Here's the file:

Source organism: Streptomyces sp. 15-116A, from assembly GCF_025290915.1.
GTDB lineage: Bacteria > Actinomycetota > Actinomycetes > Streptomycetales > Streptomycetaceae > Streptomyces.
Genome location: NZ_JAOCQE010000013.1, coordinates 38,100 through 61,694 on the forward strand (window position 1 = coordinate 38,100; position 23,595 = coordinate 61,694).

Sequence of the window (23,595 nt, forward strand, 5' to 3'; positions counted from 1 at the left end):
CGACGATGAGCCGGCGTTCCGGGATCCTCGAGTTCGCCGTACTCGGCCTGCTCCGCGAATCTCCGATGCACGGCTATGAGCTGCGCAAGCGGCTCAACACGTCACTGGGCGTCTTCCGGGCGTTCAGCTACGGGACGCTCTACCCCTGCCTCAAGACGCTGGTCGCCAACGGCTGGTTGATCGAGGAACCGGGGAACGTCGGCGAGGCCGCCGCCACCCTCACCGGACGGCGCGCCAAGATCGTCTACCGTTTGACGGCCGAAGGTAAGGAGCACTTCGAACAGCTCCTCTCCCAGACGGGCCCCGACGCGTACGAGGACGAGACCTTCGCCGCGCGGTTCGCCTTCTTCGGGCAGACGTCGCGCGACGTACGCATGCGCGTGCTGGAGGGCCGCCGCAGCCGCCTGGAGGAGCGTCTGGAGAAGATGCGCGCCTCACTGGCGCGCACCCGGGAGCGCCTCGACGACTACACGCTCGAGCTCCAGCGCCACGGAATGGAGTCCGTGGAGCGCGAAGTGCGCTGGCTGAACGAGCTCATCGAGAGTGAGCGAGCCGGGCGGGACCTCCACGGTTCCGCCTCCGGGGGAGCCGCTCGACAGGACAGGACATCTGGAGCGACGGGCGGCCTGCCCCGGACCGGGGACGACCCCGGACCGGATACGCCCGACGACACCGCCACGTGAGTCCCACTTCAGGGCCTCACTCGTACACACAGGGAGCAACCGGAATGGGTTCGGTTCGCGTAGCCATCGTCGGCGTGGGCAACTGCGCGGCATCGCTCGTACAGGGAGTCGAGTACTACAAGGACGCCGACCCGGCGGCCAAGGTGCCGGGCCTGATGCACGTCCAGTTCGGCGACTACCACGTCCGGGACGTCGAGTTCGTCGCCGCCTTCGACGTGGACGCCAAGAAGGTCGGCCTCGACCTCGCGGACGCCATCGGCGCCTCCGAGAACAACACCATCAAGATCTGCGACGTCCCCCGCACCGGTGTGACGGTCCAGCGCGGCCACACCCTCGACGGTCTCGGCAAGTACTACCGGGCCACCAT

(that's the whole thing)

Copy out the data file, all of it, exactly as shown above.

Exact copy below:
Source organism: Streptomyces sp. 15-116A, from assembly GCF_025290915.1.
GTDB lineage: Bacteria > Actinomycetota > Actinomycetes > Streptomycetales > Streptomycetaceae > Streptomyces.
Genome location: NZ_JAOCQE010000013.1, coordinates 38,100 through 61,694 on the forward strand (window position 1 = coordinate 38,100; position 23,595 = coordinate 61,694).

Sequence of the window (23,595 nt, forward strand, 5' to 3'; positions counted from 1 at the left end):
CGACGATGAGCCGGCGTTCCGGGATCCTCGAGTTCGCCGTACTCGGCCTGCTCCGCGAATCTCCGATGCACGGCTATGAGCTGCGCAAGCGGCTCAACACGTCACTGGGCGTCTTCCGGGCGTTCAGCTACGGGACGCTCTACCCCTGCCTCAAGACGCTGGTCGCCAACGGCTGGTTGATCGAGGAACCGGGGAACGTCGGCGAGGCCGCCGCCACCCTCACCGGACGGCGCGCCAAGATCGTCTACCGTTTGACGGCCGAAGGTAAGGAGCACTTCGAACAGCTCCTCTCCCAGACGGGCCCCGACGCGTACGAGGACGAGACCTTCGCCGCGCGGTTCGCCTTCTTCGGGCAGACGTCGCGCGACGTACGCATGCGCGTGCTGGAGGGCCGCCGCAGCCGCCTGGAGGAGCGTCTGGAGAAGATGCGCGCCTCACTGGCGCGCACCCGGGAGCGCCTCGACGACTACACGCTCGAGCTCCAGCGCCACGGAATGGAGTCCGTGGAGCGCGAAGTGCGCTGGCTGAACGAGCTCATCGAGAGTGAGCGAGCCGGGCGGGACCTCCACGGTTCCGCCTCCGGGGGAGCCGCTCGACAGGACAGGACATCTGGAGCGACGGGCGGCCTGCCCCGGACCGGGGACGACCCCGGACCGGATACGCCCGACGACACCGCCACGTGAGTCCCACTTCAGGGCCTCACTCGTACACACAGGGAGCAACCGGAATGGGTTCGGTTCGCGTAGCCATCGTCGGCGTGGGCAACTGCGCGGCATCGCTCGTACAGGGAGTCGAGTACTACAAGGACGCCGACCCGGCGGCCAAGGTGCCGGGCCTGATGCACGTCCAGTTCGGCGACTACCACGTCCGGGACGTCGAGTTCGTCGCCGCCTTCGACGTGGACGCCAAGAAGGTCGGCCTCGACCTCGCGGACGCCATCGGCGCCTCCGAGAACAACACCATCAAGATCTGCGACGTCCCCCGCACCGGTGTGACGGTCCAGCGCGGCCACACCCTCGACGGTCTCGGCAAGTACTACCGGGCCACCAT